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Categories of fire safety signage: a guide

Business and commercial property owners have a legal obligation to provide adequate safety signage for their customers, employees and visitors, to ensure they’re aware of the correct procedures to follow and actions to take in the event of a fire. Here, we offer a detailed guide to the various categories of fire signage, their importance and functions, and the legalities surrounding their use.

What are the fire safety signage regulations?

In the event of a fire, it’s vital that everyone in a building is aware of evacuation routes, fire exits and fire safety equipment. Clear, highly visible fire signage is a crucial part of this, quickly and simply communicating potentially life-saving information. The Health & Safety (Safety Signs & Signals) Regulations (1996) compels employers to provide adequate and specific safety signs wherever there is a risk or hazard of fire. The colour, shape and size of each sign category is stipulated by stringent requirements. This includes a symbol or pictogram to clearly show the sign’s meaning. Text-only signs are not permitted, but text can be used in addition to a symbol. Signs must be well maintained by the ‘responsible person’ (that is, an employer in a workplace environment, or occupier or owner of the premises if not a workplace), as stated in the Regulatory Reform (Fire Safety) Order 2005.

Understanding categories of fire signage

There are several fire signage categories that businesses must have in place, each covering an essential aspect of fire safety including, prohibited and mandatory actions, warnings, exits, safe conditions and fire safety equipment.

Prohibition signs

Displayed in a red circle, prohibition signs are used to highlight actions that should not be performed in the area as they may increase the risk of fire. For example, a ‘No Smoking’ or ‘No Naked Flames’ sign indicates that these actions are prohibited due to their potential to ignite a fire. These are especially prominent in areas where flammable liquids or gases are present, such as petrol forecourts.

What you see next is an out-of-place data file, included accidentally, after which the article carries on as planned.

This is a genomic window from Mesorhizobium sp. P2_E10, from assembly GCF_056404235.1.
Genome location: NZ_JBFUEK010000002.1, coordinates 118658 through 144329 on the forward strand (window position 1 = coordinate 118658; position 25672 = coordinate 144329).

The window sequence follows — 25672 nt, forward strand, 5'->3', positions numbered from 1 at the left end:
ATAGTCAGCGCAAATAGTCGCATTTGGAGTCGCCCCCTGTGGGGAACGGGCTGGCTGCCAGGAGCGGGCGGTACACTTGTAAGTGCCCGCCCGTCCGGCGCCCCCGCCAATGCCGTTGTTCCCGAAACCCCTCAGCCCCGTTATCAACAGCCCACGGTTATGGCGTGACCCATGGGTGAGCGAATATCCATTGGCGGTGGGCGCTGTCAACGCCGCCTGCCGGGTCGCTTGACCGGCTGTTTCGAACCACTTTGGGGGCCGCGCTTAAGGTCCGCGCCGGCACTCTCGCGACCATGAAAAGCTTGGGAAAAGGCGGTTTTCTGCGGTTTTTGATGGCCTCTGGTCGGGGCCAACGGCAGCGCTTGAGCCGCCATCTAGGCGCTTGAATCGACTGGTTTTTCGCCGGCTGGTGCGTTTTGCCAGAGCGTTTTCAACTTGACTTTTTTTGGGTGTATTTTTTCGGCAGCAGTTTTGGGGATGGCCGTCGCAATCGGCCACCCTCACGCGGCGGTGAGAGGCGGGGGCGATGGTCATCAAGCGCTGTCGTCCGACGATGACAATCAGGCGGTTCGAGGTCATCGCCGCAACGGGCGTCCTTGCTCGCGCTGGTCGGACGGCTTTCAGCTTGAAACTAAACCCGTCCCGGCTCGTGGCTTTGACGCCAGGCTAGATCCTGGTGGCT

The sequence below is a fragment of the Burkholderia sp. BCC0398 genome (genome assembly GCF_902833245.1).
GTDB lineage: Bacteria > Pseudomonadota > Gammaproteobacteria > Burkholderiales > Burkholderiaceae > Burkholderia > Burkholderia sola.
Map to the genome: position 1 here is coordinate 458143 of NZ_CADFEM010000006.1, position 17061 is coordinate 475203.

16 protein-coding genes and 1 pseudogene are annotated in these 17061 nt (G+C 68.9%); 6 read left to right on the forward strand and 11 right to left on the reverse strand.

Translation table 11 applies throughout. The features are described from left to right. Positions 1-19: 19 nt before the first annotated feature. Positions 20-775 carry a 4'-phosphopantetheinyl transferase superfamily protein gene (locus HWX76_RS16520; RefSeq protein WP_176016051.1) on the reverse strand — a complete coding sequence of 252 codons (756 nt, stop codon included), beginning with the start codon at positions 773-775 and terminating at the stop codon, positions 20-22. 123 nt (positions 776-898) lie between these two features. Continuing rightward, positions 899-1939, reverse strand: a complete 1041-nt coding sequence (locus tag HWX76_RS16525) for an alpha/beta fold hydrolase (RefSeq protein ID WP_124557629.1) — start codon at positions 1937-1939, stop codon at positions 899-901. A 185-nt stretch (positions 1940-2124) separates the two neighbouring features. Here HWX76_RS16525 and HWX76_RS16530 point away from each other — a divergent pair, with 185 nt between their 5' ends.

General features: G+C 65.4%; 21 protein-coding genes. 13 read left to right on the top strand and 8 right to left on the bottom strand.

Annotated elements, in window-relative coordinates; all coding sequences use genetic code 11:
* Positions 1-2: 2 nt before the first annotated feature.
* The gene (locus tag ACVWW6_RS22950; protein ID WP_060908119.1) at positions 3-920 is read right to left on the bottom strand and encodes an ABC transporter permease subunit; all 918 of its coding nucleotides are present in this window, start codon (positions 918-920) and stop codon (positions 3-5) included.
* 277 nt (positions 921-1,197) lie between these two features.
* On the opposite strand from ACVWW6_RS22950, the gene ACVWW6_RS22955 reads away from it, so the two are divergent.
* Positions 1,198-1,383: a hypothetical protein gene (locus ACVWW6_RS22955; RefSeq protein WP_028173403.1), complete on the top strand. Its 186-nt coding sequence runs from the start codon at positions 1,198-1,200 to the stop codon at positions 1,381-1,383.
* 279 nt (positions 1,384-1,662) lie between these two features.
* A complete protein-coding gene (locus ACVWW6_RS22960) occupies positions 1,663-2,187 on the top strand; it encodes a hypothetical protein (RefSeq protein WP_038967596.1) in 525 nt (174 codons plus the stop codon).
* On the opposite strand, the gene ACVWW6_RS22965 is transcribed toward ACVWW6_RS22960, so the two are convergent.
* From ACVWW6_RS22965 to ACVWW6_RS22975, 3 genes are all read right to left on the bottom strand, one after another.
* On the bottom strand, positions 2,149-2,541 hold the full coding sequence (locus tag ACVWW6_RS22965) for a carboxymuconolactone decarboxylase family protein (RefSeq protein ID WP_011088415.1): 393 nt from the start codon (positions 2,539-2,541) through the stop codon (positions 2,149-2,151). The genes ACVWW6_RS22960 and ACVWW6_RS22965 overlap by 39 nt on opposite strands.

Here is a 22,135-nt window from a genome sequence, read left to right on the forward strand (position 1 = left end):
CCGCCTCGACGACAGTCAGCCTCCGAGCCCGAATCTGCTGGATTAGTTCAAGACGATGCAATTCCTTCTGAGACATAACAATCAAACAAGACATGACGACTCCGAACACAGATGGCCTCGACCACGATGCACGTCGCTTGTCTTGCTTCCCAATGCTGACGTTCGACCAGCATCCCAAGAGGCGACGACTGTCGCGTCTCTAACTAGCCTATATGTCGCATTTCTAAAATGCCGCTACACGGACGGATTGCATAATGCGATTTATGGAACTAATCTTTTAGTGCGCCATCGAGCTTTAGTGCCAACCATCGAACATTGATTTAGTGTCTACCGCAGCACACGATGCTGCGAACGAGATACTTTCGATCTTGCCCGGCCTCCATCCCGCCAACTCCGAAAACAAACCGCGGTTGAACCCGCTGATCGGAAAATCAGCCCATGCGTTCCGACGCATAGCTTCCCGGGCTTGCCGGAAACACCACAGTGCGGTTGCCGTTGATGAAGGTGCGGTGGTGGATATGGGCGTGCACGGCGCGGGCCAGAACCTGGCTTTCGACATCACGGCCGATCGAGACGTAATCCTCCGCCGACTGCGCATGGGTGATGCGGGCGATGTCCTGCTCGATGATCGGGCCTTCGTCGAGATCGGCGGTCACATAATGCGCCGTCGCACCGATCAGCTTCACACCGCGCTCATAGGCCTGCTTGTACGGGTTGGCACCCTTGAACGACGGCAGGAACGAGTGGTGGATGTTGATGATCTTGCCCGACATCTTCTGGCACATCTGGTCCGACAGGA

Mandatory fire signs

Conversely, mandatory fire signs detail mandatory actions that should be performed to improve fire safety and are coloured blue. For example, a fire door sign is used to ensure the door is kept closed, reducing the spread of fire and smoke during an emergency.

Warning signs

These yellow, triangular signs highlight a specific fire hazard associated with the area. This could include flammable materials, liquids or gasses or electrical equipment. Warning signs are typically found in conjuncture with prohibition signs.

Fire exit and safe conditions signs

For fire assembly points, escape routes, exits and first-aid equipment, use safe conditions and fire exit signs, which utilise green, rectangular designs. This colour has a common association with ‘go’ – if you consider traffic light colours – and quickly communicates a safe route of travel in the event of a fire. It is essential for businesses to display these signs clearly and appropriately to adhere to fire exit sign regulations.

Fire equipment signs

Using red and white colours, fire equipment signs highlight the location of a number of vital items, such as fire extinguishers, fire blankets and hoses. They should be located close to the piece of equipment they refer to. For example, a fire extinguisher ID sign should be situated next to the extinguisher it references. If you often find yourself asking ‘what does the fire extinguisher sign indicate?’, download our full guide to extinguishers, including their labels, types and uses.

For more guides on fire safety for business and commercial property owners, visit our resource centre and benefit from a host of industry-specific guidance.

The content of the CheckFire blog is for general information purposes only. While we make every effort to ensure accuracy at the time of publication, under no circumstances should it be considered professional advice. Any reliance you place on the information is at your own risk. Always seek the advice of a fire professional for your particular circumstances and requirements.
  • by Amy Moseley

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